Most normal individuals in the modern world would assume that all books written, not published, by man are based on either a portion of the authors imagination, an event (biased or non-biased) in either history or during the life of the author, a straight-out autobiography, or a generalized biography of another person they once knew. However, this philosophical novel fits none of the descriptions above. The book is actually an in-depth recording of a philosophy contest between Platos teacher Socrates and several other great philosophers. What is significant about this contest is that, in it, Socrates describes his personal view of a perfect world, and why justice is so important in the process of creating a civilized world.
The novel was completed in 370 B.C., and it describes a strong debate between Socrates and five other speakers. The two main arguments that he illustrates in this novel are that a ruler cannot obtain more power than the state, and that a philosopher is best suited to rule a nation since he has the ability to maintain this balance. Also, Socrates claims that only the philosopher has traveled beyond the cave of worldly desires and temptations to discover what justice really is.
Socrates first major argument is with Thrasymachus in Book I. The current debate lies on the pure definition of justice. Thrasymachus claims that there is only one principle of justice: the interest of the more dominant force. Socrates counters this argument by using the phrase the stronger. He claims that the ruler of a nation will not be aided, but harmed, by an unintentional command, in the long run. Socrates then builds his argument gradually by stating that the good and just man looks out for the interest of the weaker, and not for himself. Thrasymachus tries to counter Socratess argument by vaguely proclaiming that injustice is more gainful than justice.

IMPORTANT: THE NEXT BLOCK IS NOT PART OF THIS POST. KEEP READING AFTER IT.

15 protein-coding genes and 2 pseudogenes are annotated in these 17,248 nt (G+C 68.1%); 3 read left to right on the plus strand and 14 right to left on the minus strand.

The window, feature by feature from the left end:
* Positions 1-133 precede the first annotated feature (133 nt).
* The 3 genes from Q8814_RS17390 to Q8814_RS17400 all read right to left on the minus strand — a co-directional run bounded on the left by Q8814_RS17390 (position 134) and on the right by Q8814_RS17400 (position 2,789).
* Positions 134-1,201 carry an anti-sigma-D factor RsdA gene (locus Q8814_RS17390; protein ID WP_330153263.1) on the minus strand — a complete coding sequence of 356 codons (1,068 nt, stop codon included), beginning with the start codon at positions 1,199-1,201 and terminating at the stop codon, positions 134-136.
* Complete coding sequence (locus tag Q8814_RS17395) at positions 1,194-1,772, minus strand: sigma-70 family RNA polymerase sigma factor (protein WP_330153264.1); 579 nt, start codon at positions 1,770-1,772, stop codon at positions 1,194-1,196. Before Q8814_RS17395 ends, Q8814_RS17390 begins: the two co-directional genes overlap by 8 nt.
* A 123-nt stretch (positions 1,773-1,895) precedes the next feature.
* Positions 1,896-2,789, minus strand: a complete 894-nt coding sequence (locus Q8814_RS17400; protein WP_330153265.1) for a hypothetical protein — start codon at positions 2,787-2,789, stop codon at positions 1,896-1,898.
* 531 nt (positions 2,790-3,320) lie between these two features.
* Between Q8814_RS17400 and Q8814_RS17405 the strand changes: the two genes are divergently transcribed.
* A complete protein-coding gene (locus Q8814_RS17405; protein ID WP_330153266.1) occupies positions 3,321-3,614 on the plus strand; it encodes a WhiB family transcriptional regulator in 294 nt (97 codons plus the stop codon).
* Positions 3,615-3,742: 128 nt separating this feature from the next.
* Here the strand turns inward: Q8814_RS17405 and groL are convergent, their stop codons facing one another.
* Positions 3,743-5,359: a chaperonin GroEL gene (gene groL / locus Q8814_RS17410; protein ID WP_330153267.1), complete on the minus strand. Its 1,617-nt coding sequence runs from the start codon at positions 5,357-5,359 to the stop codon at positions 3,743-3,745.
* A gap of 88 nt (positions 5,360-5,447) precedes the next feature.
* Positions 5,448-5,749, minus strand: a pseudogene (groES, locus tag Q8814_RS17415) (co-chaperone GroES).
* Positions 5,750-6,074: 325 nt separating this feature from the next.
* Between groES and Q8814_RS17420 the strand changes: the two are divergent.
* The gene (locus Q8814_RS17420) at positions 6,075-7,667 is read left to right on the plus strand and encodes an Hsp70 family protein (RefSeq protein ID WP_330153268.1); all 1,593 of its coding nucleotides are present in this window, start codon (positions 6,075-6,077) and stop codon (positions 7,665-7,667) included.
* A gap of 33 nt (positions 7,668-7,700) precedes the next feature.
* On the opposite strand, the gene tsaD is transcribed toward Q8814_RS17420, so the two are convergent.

However, Socrates bravely explains that the just man will live happily because he has a just soul, and the man with the unjust soul lives in poverty; therefore, injustice can never be greater than justice. At this point in the novel I saw Thrasymachuss flaw and also the reason why Socrates has silenced Thrasymachus. Injustice, in my opinion, may be better as a short-term plan for pleasure, but in the long run the unjust man will be condemned by just men of his evil deeds, thus leading to his downfall. This is a point Thrasymachus failed to see, and thus his argument was too unilateral. This is the reason I believe he lost, and his failure led me to believe that Thrasymachus is a knowledgeable man without wisdom(whereas Socrates had both).